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Showing Questions in 'Hashkafa (Jewish Thought/Philosophy)'

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Question No. 269
Category Hashkafa (Jewish Thought/Philosophy)
Date Posted Mid 2003
The Question I am hareidi and I have heard by many speakers about how the hareidi world knows how to listen to Gadolim and adhere to all they teach. I lately entered the business world and have heard all kinds of horror stories about the honesty of hareidim. I always took it as just a generalization. As time goes on I am seeing it more and more for myself and feel that this may not just be a generalization. The people that are looked down upon by the hareidim like the kipa saruga, have shown much higher standards in business. I feel uncomfortable with the hareidi business people and am very upset at them. HELP Confused, Israel
The Answer Click here to listen to Rabbi Leff's answer.


Question No. 243
Category Hashkafa (Jewish Thought/Philosophy)
Date Posted Mid 2003
The Question After returning from an inspiring year in Eretz Yisrael, what can i do to hold onto all the inspirations I had. Also, how do I hold onto the special Kedusha and connection to Hashem and spirituality that i felt now back in America where everything is so materialistic and imoral? i already feel that that I am beginning to fall back into the quicksand and that i have lost certain sensitivities I had there. What can I do? Anonymous, Chicago I just came back from a year in Israel where I learnt a lot. How do I keep this up? Also I davened twice a day in Israel as the seminary provided us time. I now find myself always in a rush, how do I overcome this? I want to daven twice a day. Thank you Anonymous, London
The Answer Click here to listen to Rabbi Leff's answer.


Question No. 234
Category Hashkafa (Jewish Thought/Philosophy)
Date Posted Mid 2003
The Question Chabad Chassidim claim that each Jew has two souls - the animal soul and the G-dly soul. The non-Jews, on the other hand, only have animal souls which come from impure source and "contain no good whatsoever" (Tanya, end of chapter 1). Accordingly, "all the charity and kindness done by the nations of the world is only for their self-glorification". What is the opinion of mainstream orthodoxy regarding such a statement? Do souls of Jews and non-Jews differ? Anonymous, New York
The Answer Click here to listen to Rabbi Leff's answer.


Question No. 227
Category Hashkafa (Jewish Thought/Philosophy)
Date Posted Mid 2003
The Question We are supposed to eagerly await the rebuilding of the Beis Hamikdash and bringing sacrifices. But to me, it all seems so bloody and gory. How can I get into the right frame of mind to look forward to the day when we can finally bring animals to the Temple to sacrifice? Anonymous
The Answer Click here to listen to Rabbi Leff's answer.


Question No. 226
Category Hashkafa (Jewish Thought/Philosophy)
Date Posted Mid 2003
The Question I was thinking of joining a class that teaches Kabbala (mysticism) and was all excited about it. But a friend of mine who I told about it said to me that one shouldn't learn Kabbala until they learn other things as well. Could you please tell me why this is so, and what other things I need to learn before I learn Kabbala? Thank you. Anonymous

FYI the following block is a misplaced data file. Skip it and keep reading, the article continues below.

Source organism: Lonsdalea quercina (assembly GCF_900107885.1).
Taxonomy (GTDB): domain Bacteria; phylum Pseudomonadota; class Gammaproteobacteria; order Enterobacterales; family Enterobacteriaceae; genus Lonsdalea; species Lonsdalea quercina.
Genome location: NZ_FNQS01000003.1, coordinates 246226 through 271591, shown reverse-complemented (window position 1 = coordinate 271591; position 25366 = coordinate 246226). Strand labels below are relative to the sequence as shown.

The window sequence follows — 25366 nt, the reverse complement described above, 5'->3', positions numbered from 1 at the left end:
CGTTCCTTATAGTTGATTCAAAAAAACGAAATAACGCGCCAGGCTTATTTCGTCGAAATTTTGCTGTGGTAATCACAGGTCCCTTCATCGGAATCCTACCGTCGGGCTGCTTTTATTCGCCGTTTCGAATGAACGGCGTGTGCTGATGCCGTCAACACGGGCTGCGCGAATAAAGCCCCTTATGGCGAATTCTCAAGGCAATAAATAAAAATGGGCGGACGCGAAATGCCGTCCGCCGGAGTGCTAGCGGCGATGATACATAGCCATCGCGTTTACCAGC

The Answer Click here to listen to Rabbi Leff's answer.


Question No. 224
Category Hashkafa (Jewish Thought/Philosophy)
Date Posted Mid 2003
The Question Does Eliyahu HaNavi still visit people in this world? Noach Eliezer Strassberg, Monsey, NY
The Answer Click here to listen to Rabbi Leff's answer.


Question No. 213
Category Hashkafa (Jewish Thought/Philosophy)
Date Posted Mid 2003
The Question In his drasha for parshas Kedoshim/Rosh Chodesh, the Rav quoted the Michtav MiEliahuRav saying that Hashem takes away the chachamim because we keep the mitzvos by rote, relying on the chachamim; "They know. They'll tell me what to do and I'll just do it", and when the chachamim aren't here, we have to think about what we're doing. We can't just say, "they said to do it, so I'll do it.". We have to learn it ourselves, as well. I realize that our lives goal is to learn d'var Hashem, that the only way we will know how to live is to learn Torah. However, speaking for myself, I know I'll never reach the level of a gadol B'Torah. I know that I don't have what it takes to be able to learn Shas and poskim and learn how to posken shylas for myself and for my family. I personally lack self-confidence, not only because I haven't learned alot of Torah, but even in the things that I do "know". I would feel much safer relying on someone endowed with greater chochma and that has spent his life learning to tell me what to do than to "figure it out" myself and hope I got it right. Even when I learn a relatively simple sefer like "Shmiras Shabbos K'Hilchasa", my mind reels, and I can't seem to figure out what the halacha is, because whatever it says, there's always something more ("...but we hold differently", "...our minhag is not like that..." halachas I learned in yeshiva directly contradict halachas I've learned from the Rav). One of the many things I've learned and hopefully internalized from the Rav is emunas chachamim. So where does this come in? On the one hand, we are taught to listen to the gedolim, and follow their direction. But on the other hand, the Rav seems to be saying here that we should rather learn ourselves so we can poskin our own shylas and not have to rely on the chachamim. How am I supposed to view this situation? Thank you. Anonymous, Eretz Yisrael Leff's response